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C.N. Douglas, comp.  Forty Thousand Quotations: Prose and Poetical.  1917.
 
Novalis
 
  A certain degree of solitude seems necessary to the full growth and spread of the highest mind; and therefore must a very extensive intercourse with men stifle many a holy germ, and scare away the gods, who shun the restless tumult of noisy companies and the discussion of petty interests.  1
  Accident is simply unforeseen order.  2
  All power appears only in transition. Permanent power is stuff.  3
  Character is a perfectly educated will.  4
  Darwin remarks that we are less dazzled by the light at waking, if we have been dreaming of visible objects. Happy are those who have here dreamt of a higher vision! They will the sooner be able to endure the glories of the world to come.  5
  Friendship, love, and piety ought to be handled with a sort of mysterious secrecy; they ought to be spoken of only in the rare moments of perfect confidence, to be mutually understood in silence. Many things are too delicate to be thought; many more, to be spoken.  6
  In cheerful souls there is no wit. Wit shows a disturbance of the equipoise.  7
  It is certain my belief gains quite infinitely the very moment I can convince another mind thereof.  8
  It is not merely the multiplicity of tints, the gladness of tone, or the balminess of the air which delight in the spring; it is the still consecrated spirit of hope, the prophecy of happy days yet to come; the endless variety of nature, with presentiments of eternal flowers which never shall fade, and sympathy with the blessedness of the ever-developing world.  9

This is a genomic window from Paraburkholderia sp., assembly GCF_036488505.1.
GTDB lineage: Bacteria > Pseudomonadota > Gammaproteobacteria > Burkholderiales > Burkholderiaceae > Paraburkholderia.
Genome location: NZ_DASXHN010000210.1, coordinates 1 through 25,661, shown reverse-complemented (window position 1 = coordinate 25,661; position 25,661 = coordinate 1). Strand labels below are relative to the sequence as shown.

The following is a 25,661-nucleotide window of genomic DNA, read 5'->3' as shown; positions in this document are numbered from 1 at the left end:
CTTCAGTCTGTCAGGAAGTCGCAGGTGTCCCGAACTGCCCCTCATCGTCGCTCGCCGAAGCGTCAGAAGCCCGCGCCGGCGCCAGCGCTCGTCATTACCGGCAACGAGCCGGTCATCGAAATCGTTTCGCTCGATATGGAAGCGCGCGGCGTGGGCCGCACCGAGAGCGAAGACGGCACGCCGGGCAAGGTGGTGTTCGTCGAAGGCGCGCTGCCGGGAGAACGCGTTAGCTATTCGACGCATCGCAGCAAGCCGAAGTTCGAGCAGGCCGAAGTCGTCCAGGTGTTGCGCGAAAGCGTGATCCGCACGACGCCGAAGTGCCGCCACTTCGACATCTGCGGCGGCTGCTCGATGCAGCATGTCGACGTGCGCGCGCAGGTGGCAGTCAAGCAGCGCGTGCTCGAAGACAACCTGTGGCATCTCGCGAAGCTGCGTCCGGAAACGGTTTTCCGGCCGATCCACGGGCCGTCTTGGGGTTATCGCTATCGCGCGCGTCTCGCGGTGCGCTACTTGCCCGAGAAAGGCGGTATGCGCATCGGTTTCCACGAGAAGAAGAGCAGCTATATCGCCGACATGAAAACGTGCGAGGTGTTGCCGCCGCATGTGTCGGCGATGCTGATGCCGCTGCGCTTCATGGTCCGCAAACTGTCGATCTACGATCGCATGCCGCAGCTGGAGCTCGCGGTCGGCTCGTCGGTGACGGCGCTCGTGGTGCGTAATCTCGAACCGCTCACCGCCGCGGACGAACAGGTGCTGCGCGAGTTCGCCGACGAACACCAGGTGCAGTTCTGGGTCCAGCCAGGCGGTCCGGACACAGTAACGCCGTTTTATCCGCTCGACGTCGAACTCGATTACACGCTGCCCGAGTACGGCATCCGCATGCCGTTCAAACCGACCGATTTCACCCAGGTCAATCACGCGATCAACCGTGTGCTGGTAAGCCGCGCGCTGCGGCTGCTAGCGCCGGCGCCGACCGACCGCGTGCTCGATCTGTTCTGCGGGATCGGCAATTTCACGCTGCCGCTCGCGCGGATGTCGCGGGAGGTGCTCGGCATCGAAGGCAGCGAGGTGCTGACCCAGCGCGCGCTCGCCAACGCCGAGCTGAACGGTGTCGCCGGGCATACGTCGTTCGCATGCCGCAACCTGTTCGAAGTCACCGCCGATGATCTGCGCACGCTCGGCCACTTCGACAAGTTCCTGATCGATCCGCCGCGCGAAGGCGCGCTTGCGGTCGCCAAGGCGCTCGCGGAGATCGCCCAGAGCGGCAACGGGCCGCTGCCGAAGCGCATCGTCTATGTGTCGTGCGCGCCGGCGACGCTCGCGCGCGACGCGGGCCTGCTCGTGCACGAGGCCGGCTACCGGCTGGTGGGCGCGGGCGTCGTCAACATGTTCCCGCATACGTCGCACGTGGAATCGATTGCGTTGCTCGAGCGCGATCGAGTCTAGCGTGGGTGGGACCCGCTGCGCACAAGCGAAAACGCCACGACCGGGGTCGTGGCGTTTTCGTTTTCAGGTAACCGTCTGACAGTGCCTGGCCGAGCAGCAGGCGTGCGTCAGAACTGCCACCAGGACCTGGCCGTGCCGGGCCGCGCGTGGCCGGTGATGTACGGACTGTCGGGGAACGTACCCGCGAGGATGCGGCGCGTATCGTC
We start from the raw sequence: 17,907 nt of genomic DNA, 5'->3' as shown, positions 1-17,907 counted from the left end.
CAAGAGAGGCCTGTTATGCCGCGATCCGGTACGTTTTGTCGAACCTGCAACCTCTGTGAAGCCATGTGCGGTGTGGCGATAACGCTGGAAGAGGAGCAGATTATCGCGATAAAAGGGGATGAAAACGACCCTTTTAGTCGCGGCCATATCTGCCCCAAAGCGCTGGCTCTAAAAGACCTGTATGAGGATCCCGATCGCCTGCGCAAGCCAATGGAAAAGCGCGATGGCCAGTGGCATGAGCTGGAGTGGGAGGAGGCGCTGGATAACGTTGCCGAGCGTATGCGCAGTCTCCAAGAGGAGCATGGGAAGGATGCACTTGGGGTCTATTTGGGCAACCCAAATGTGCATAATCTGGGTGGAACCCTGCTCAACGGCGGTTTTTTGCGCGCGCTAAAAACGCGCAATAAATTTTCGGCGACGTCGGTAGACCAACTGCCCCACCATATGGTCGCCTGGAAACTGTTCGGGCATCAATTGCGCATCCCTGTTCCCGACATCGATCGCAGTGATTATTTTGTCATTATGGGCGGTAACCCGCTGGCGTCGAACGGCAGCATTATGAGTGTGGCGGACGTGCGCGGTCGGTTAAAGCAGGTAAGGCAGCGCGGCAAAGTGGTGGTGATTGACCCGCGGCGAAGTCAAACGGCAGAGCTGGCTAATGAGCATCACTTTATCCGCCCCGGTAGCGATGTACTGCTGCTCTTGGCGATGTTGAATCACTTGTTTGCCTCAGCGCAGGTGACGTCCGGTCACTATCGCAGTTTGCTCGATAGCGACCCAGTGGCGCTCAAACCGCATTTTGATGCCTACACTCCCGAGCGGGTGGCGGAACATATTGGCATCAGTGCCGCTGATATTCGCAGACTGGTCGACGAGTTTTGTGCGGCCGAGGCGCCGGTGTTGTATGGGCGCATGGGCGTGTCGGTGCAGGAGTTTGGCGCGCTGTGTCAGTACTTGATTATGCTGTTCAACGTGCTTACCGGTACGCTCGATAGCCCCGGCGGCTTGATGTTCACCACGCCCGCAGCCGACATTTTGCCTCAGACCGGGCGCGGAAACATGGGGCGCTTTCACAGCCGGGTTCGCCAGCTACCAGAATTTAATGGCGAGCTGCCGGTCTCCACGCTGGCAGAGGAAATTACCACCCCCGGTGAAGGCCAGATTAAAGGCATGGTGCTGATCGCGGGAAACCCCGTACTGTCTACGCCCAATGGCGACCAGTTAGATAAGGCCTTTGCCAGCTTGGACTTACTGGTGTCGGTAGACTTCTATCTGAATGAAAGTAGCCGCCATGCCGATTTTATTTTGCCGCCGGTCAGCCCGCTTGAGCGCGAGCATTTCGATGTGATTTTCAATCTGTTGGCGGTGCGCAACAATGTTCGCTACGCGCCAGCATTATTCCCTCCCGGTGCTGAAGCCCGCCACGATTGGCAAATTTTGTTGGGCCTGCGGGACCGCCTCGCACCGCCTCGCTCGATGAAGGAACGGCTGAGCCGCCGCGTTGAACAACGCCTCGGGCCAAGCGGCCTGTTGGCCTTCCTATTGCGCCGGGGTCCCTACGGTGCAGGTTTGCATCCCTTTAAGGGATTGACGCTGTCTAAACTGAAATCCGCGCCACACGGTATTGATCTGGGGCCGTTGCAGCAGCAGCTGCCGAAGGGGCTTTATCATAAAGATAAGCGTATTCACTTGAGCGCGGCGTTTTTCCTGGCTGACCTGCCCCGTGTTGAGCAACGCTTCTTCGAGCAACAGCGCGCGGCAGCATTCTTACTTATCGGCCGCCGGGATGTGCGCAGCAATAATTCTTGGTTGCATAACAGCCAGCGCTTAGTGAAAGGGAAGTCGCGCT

Nature is an Æolian harp, a musical instrument whose tones are the re-echo of higher strings within us.  10
  Only so far as a man is happily married to himself is he fit for married life, and family life generally.  11
  Prayer is to religion what thinking is to philosophy. To pray is to make religion.  12
  Shame is a feeling of profanation. Friendships, love and piety ought to be handled with a sort of mysterious secrecy; they ought to be spoken of only in the rare moments of perfect confidence,—to be mutually understood in silence. Many things are too delicate to be thought,—many more, to be spoken.  13
  The artist belongs to his work, not the work to the artist.  14
  The badge of honesty is simplicity.  15
  The Bible begins gloriously with Paradise, the symbol of youth, and ends with the everlasting kingdom, with the holy city. The history of every man should be a Bible.  16
  The highest purpose of intellectual cultivation is to give a man a perfect knowledge and mastery of his own inner self; to render our consciousness its own light and its own mirror.  17
  The history of every man should be a Bible.  18
  The ideal of morality has no more dangerous rival than the ideal of highest strength, of most powerful life. It is the maximum of the savage.  19
  The individual soul should seek for an intimate union with the soul of the universe.  20
 
 
  There is but one temple in the world, and that is the body of man. Nothing is holier than this high form. Bending before men is a reverence done to this revelation in the flesh. We touch heaven when we lay our hand on a human body.  21
  We are near waking when we dream that we dream.  22
  We touch heaven when we lay our hand on a human body!  23
  Where children are, there is the golden age.  24
 
 
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